World Cup 2014 Guide: Ecuador


Ecuador may not be one of South America’s more illustrious footballing countries, but they have done well to become almost World Cup regulars in the last few decades.  With the focus on teams from the continent doing well in the first South American World Cup in 36 years, Ecuador might see this year as a chance to go far in the competition but they have a tough group and could well end up taking the short flight home early.

Ecuador’s Footballing History

Ecuador was one of the last South American countries to step into the world of international football, despite an invitation to the inaugural tournament in 1930 and the 1950 World Cup in Brazil.  Their Copa America attempts have been consistently poor, never making it past the quarter-finals in a 12 team tournament.

Time and again Ecuador struggled to get close to qualifying for the World Cup until 1998 when CONMEBOL changed their qualifying procedure to the single league structure they have today.  They came four points short of qualifying then, unable to get the points they needed in the last rounds to make it into the top four.

2002 saw Ecuador’s first appearance, after coming 2nd to Argentina in qualifying.  They finished bottom of their group in Japan, which included Italy, Mexico and Croatia.  Ecuador made it again in 2006 and qualified for the last 16 behind group winners Germany but lost 1-0 to England, with a David Beckham free kick being the difference between the sides.

Ecuador’s Road to the Finals

Ecuador took the final South American qualifying spot in their league on goal difference ahead of Uruguay.  Ecuador went through their campaign unbeaten at home but didn’t manage a win on their travels either.  They perhaps owe their place at the finals to Uruguay’s leaky defence, which managed only two clean sheets in qualifying.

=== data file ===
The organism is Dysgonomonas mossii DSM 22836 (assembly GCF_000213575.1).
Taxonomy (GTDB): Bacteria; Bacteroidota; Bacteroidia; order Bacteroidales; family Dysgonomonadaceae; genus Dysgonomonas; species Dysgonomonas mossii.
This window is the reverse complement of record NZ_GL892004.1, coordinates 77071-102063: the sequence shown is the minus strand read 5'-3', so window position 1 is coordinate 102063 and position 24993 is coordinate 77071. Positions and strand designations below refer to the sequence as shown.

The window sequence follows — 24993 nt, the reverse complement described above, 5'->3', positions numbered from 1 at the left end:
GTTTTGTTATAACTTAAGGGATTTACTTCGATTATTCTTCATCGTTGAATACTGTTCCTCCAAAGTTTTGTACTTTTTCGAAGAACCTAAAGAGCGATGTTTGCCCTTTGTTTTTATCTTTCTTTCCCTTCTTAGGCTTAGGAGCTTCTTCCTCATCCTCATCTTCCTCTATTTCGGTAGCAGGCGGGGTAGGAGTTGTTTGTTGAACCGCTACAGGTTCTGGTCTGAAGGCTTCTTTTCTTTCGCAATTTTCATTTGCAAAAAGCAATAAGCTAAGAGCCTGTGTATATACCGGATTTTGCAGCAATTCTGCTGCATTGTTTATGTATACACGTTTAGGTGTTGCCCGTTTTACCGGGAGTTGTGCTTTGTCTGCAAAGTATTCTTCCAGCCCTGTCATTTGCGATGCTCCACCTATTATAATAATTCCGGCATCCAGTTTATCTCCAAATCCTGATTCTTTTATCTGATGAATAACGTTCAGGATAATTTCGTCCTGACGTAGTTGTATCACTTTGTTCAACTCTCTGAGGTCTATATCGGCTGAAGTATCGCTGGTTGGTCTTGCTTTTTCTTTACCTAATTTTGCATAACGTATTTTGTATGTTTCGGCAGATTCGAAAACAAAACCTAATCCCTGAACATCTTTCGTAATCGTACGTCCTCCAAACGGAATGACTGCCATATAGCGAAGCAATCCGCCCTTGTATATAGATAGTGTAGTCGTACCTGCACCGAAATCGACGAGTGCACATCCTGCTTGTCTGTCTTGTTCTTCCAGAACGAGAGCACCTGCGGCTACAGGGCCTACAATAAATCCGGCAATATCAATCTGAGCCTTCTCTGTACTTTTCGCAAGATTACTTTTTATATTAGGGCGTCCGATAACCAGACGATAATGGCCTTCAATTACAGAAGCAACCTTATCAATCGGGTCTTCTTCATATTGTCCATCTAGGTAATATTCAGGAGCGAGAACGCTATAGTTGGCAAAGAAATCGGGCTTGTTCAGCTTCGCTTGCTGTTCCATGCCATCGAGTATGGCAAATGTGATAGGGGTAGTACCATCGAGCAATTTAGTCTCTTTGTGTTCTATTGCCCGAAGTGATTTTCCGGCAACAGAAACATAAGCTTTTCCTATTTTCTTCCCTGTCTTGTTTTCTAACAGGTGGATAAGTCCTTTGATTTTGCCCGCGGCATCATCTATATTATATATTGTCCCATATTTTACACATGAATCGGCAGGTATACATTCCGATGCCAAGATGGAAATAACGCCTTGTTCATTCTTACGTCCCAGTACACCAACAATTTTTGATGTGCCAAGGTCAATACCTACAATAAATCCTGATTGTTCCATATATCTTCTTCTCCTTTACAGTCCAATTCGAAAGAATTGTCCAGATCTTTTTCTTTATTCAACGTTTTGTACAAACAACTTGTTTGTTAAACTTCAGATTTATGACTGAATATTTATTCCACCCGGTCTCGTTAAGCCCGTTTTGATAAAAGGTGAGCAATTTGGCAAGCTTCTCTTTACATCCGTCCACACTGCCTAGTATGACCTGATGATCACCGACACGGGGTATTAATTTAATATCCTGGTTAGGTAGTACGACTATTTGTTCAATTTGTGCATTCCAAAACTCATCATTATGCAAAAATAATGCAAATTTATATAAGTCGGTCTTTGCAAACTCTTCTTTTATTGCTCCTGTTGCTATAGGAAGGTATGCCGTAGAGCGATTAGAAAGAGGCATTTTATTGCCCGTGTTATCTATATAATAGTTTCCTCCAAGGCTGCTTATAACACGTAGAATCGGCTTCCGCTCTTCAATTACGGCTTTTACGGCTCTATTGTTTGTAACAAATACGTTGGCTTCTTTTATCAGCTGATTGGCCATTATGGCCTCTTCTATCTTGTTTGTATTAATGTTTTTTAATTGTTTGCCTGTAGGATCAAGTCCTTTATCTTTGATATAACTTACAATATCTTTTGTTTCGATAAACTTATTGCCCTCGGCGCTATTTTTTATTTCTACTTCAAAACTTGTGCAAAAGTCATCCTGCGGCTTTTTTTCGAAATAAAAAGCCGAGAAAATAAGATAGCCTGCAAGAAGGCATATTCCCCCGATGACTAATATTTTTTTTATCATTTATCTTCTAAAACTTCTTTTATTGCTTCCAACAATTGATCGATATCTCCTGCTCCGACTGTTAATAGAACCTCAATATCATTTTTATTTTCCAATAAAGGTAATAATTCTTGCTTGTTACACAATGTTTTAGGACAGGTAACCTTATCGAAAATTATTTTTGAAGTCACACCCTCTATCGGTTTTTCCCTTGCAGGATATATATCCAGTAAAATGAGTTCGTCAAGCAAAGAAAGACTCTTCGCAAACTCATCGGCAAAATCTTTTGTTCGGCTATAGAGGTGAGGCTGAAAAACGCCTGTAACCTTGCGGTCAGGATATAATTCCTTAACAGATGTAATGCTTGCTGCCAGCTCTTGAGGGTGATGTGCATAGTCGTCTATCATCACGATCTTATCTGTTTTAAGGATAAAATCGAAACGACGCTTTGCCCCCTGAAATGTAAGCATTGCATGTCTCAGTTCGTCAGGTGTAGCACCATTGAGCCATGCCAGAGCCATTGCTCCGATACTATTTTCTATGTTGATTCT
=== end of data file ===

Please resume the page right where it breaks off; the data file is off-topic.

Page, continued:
Ecuador’s final games of qualifying were played in a sombre tone due to the death of striker Christian Benitez at the age of just 27 from cardiac arrest.  In their first and only home qualifier following Benitez’ death, Ecuador effectively sealed their place in Brazil with a 1-0 win over Uruguay.  After the game, coach Reinaldo Rueda dedicated the win to Benitez.

Ecuador’s Key Players

Antonio Valencia of Manchester United is Ecuador’s captain and will be the key player in their side.  As one of the quickest wingers in the world, he will pose a threat to the full-backs of opponents and will be looking to provide crosses for striker Felipe Caicedo.

Another player to watch on the other wing is Jefferson Montero who has scored regularly for his country in recent years including a well-taken finish against Holland in a recent friendly.  After a long spell in Spain with top teams such as Villarreal, he currently plays in Mexico with one of the top sides Monarcas Morelia but has been linked in recent months with a Premier League move to Swansea.

Ecuador’s Group

Ecuador are in a group alongside France, Switzerland and Honduras.  Both European sides are ranked among some of the best in the world, and will be likely to qualify, but Ecuador will be hoping to provide an upset and take a spot in the last 16 as they did in 2006.

Their first game is against Switzerland on the 15th of June (5pm, ITV) with the next game against Honduras on the 20th (11pm, ITV) a real chance to pick up points in the group.  Ecuador close out the group stage on the 25th of June against France (9pm, ITV).


As much as Ecuador would love to make it to the knock-out stages again it’s going to be a tall order beating either France or Switzerland for it.  They are a good attacking side, but the French and Swiss defence should be able to handle what’s thrown at them if they have hopes of beating the top sides in the tournament.  Ecuador could well be the kingmaker by holding another team to a draw, but they likely won’t be able to put themselves through.


About Author

Steven Kellow is a Ross County fan currently exiled as a student in Aberdeen. Aside from following the Staggies and Scottish football in general, he takes an interest in the more obscure and abstract features of the beautiful game: analysing football history, competitions and the side of football off the pitch. Enjoys writing about a range of topics apart from football too. He can actually understand BBC Alba commentary also.

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